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River God by Wilbur Smith

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posted on Jul, 29 2007 @ 11:10 PM
I would have LOVED this book when I was in my teens. It's amusing enough, I suppose, a tale of a eunuch slave during the reign of Pharaoh Mamose in ancient Egypt, and his mistress the Lady Lostris and her love-interest, Tanus, Lord Harrab.

It has adventure of sorts, very good detail and historical tidbits scattered throughout, but it's ultimately just a little stale.

I read Edgar Rice Burroughs from 8 to about 14. I read Jean Auel in my 20's. I can't read either author now, even though they helped to form my literary tastes. Burroughs because even though it's an adventure, it's sort of pedestrian and tame, in that the plot is fairly easy to see through and the Lady Lostris is a semi-annoying caricature of a woman, as seen through the eyes of a callow and inexperienced 15 year old boy who has also been somewhat insulated from real women and what they're like. Just like the "heroines" and distressed damsels in 20th century pulp fiction.

It was like Auel in that the protagonist seems to have invented every damn thing under the sun, is a whiz at architecture, jewelry making, medicine, and many other tasks that take a lifetime to perfect the way this youngish man has. That's why I ended up hating Ayla of Clan of the Cave Bear. She was a one-woman renaissance, and Taita of River God is much like her in that regard.

I haven't finished the book yet, but for an adult that has discerning tastes and prefers something with a little more substance, this book isn't the best choice. For an adolescent boy or girl, it's the bomb.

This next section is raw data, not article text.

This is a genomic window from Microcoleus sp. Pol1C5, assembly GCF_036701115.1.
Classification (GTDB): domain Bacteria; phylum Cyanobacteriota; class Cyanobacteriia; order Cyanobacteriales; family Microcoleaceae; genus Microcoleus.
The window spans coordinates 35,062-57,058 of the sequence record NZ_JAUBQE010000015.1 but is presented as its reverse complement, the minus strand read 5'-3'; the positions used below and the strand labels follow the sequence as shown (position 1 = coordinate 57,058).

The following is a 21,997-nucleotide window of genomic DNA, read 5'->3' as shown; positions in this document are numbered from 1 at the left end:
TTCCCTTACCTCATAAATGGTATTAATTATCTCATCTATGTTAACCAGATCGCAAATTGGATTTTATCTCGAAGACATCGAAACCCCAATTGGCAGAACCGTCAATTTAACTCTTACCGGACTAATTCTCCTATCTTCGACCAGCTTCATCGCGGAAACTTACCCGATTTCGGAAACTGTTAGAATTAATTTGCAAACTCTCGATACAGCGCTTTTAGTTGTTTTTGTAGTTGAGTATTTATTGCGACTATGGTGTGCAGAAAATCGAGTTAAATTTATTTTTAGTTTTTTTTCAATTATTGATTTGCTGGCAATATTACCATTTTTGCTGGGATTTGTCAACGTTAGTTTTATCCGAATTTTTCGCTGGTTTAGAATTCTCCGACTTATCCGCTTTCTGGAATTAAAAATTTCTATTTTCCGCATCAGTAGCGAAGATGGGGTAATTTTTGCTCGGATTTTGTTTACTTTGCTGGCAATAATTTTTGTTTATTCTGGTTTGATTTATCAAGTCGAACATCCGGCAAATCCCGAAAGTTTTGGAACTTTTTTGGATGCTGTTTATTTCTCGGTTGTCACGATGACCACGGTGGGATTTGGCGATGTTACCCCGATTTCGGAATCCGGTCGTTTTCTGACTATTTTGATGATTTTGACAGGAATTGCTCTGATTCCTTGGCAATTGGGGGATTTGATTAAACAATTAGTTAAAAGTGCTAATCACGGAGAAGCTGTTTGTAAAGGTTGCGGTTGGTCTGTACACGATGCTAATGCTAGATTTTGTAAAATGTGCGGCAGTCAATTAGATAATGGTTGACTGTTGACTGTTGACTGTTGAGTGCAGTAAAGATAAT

Not a bad read, I haven't had the urge to gouge out my eyes with rusty forks, but I've read better.

Sorry, Mr. Smith.

[edit on 29-7-2007 by MajorMalfunction]

posted on Sep, 25 2007 @ 11:24 AM
I read this a few years ago, along with warlock and a few others by wilbur.

His books, sadly, tend to be very formulaic in that he's found a style that sells and sticks to it.
I've read nearly all of his books, and the heroes, women etc are all pretty much the same with one exception.
Read "The Sunbird" - probably his best and most original effort.

posted on Sep, 25 2007 @ 11:30 AM
Next time I'm shopping for books, I'll give it a try. Thanks.

posted on Sep, 25 2007 @ 01:26 PM
About ten years ago I started reading John Norman books [Gor] Interesting to say the least, I recommend the first 6 books in the series. Love the adult relationships with a sci-fi twist.

# Tarnsman of Gor (1967)
# Outlaw of Gor (1967)
# Priest-Kings of Gor (1968)
# Nomads of Gor (1969)
# Assassin of Gor (1970)
# Raiders of Gor (1971)

posted on Sep, 25 2007 @ 03:32 PM
I remember those! It was high school porn.

Speaking of formulaic novels, I'm trying to get some of the Casca novels from eBay auctions, but they're so popular, i keep getting outbid. I read those not too long after I read the Gor novels.

Gor gets awfully bogged down after book 7 or so. The first ones were good, if sexist in the extreme.

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